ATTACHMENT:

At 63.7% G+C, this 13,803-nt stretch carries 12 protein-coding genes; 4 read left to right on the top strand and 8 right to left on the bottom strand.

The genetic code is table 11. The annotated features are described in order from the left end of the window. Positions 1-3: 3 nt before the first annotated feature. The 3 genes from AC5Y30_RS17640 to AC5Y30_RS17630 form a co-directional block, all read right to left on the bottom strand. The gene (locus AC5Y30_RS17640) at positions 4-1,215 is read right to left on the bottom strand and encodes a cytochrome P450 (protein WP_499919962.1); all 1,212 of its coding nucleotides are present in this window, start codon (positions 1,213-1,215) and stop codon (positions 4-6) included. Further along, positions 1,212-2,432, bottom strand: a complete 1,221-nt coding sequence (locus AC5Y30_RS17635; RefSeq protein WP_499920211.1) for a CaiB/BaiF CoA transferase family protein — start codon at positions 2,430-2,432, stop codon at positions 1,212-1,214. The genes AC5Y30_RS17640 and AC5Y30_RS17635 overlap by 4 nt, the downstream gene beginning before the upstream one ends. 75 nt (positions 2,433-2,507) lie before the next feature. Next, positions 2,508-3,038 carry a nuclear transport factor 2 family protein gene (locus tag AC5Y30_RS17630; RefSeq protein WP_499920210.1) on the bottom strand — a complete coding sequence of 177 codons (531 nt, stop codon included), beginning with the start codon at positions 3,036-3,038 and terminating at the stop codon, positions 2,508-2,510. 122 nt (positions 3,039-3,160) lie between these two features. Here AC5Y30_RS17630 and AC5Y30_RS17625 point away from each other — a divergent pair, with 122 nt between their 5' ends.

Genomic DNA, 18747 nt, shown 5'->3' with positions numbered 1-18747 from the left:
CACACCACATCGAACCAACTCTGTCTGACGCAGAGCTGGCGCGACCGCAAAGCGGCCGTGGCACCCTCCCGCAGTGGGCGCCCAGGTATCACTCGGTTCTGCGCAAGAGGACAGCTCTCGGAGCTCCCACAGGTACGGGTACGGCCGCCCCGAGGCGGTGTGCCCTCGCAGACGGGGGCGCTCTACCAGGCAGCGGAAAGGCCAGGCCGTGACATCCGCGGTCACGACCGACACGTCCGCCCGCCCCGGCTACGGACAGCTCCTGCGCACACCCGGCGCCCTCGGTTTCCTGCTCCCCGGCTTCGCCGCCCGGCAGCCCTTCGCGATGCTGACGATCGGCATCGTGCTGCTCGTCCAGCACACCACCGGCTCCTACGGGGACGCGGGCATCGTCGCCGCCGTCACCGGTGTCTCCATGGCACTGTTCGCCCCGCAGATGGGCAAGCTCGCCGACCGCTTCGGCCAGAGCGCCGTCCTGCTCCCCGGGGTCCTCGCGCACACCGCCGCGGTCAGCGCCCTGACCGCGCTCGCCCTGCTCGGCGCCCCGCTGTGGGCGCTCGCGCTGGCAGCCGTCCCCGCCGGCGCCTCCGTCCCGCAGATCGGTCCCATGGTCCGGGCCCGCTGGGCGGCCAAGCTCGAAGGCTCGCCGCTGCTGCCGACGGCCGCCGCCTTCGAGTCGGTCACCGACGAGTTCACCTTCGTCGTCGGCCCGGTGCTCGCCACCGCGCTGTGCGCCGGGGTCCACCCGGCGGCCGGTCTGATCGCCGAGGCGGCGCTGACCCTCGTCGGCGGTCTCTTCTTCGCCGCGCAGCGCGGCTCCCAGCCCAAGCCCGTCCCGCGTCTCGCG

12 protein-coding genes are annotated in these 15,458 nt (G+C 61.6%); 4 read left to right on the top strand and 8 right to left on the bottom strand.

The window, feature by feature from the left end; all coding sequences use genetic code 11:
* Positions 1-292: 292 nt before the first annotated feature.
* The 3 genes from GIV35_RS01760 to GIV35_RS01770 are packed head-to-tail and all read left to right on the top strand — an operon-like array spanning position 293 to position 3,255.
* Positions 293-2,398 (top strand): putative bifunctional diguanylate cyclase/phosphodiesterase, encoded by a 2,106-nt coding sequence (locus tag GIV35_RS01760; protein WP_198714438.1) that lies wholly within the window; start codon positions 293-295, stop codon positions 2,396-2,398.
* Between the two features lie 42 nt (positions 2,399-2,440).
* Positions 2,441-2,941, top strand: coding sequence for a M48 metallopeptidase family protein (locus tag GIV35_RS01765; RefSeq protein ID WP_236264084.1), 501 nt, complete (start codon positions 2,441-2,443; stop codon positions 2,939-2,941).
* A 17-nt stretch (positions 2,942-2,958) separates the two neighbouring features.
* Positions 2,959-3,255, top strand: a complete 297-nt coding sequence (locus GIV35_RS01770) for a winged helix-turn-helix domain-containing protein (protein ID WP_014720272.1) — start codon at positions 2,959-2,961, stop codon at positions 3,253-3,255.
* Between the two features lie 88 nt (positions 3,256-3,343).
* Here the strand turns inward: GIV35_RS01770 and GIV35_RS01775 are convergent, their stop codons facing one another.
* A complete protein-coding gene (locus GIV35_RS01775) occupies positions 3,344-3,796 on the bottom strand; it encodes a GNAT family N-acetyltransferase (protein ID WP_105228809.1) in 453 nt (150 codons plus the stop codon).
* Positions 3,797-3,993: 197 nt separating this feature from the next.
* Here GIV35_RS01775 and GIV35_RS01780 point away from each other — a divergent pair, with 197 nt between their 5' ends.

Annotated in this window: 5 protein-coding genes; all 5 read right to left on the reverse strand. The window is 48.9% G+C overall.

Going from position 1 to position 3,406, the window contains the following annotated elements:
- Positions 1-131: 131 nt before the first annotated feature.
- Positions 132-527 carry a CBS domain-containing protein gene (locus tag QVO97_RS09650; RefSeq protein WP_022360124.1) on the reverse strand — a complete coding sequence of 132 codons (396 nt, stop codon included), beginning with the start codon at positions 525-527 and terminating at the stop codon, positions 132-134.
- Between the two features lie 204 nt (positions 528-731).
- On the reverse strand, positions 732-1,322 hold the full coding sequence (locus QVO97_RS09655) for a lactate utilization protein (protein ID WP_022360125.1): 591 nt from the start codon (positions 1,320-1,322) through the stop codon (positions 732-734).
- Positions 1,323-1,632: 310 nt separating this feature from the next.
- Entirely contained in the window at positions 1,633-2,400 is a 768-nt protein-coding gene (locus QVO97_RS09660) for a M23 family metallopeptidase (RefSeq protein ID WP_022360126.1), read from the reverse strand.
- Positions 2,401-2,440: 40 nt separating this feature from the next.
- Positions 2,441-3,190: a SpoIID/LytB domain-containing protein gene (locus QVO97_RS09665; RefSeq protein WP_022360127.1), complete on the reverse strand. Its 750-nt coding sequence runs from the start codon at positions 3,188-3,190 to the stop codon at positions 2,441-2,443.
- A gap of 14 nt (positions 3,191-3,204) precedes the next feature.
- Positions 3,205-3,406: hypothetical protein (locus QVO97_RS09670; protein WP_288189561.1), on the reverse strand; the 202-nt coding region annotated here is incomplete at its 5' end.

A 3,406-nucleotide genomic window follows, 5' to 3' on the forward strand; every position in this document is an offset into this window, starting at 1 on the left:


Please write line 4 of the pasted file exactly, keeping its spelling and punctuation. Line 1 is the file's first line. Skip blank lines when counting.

CACACCACATCGAACCAACTCTGTCTGACGCAGAGCTGGCGCGACCGCAAAGCGGCCGTGGCACCCTCCCGCAGTGGGCGCCCAGGTATCACTCGGTTCTGCGCAAGAGGACAGCTCTCGGAGCTCCCACAGGTACGGGTACGGCCGCCCCGAGGCGGTGTGCCCTCGCAGACGGGGGCGCTCTACCAGGCAGCGGAAAGGCCAGGCCGTGACATCCGCGGTCACGACCGACACGTCCGCCCGCCCCGGCTACGGACAGCTCCTGCGCACACCCGGCGCCCTCGGTTTCCTGCTCCCCGGCTTCGCCGCCCGGCAGCCCTTCGCGATGCTGACGATCGGCATCGTGCTGCTCGTCCAGCACACCACCGGCTCCTACGGGGACGCGGGCATCGTCGCCGCCGTCACCGGTGTCTCCATGGCACTGTTCGCCCCGCAGATGGGCAAGCTCGCCGACCGCTTCGGCCAGAGCGCCGTCCTGCTCCCCGGGGTCCTCGCGCACACCGCCGCGGTCAGCGCCCTGACCGCGCTCGCCCTGCTCGGCGCCCCGCTGTGGGCGCTCGCGCTGGCAGCCGTCCCCGCCGGCGCCTCCGTCCCGCAGATCGGTCCCATGGTCCGGGCCCGCTGGGCGGCCAAGCTCGAAGGCTCGCCGCTGCTGCCGACGGCCGCCGCCTTCGAGTCGGTCACCGACGAGTTCACCTTCGTCGTCGGCCCGGTGCTCGCCACCGCGCTGTGCGCCGGGGTCCACCCGGCGGCCGGTCTGATCGCCGAGGCGGCGCTGACCCTCGTCGGCGGTCTCTTCTTCGCCGCGCAGCGCGGCTCCCAGCCCAAGCCCGTCCCGCGTCTCGCG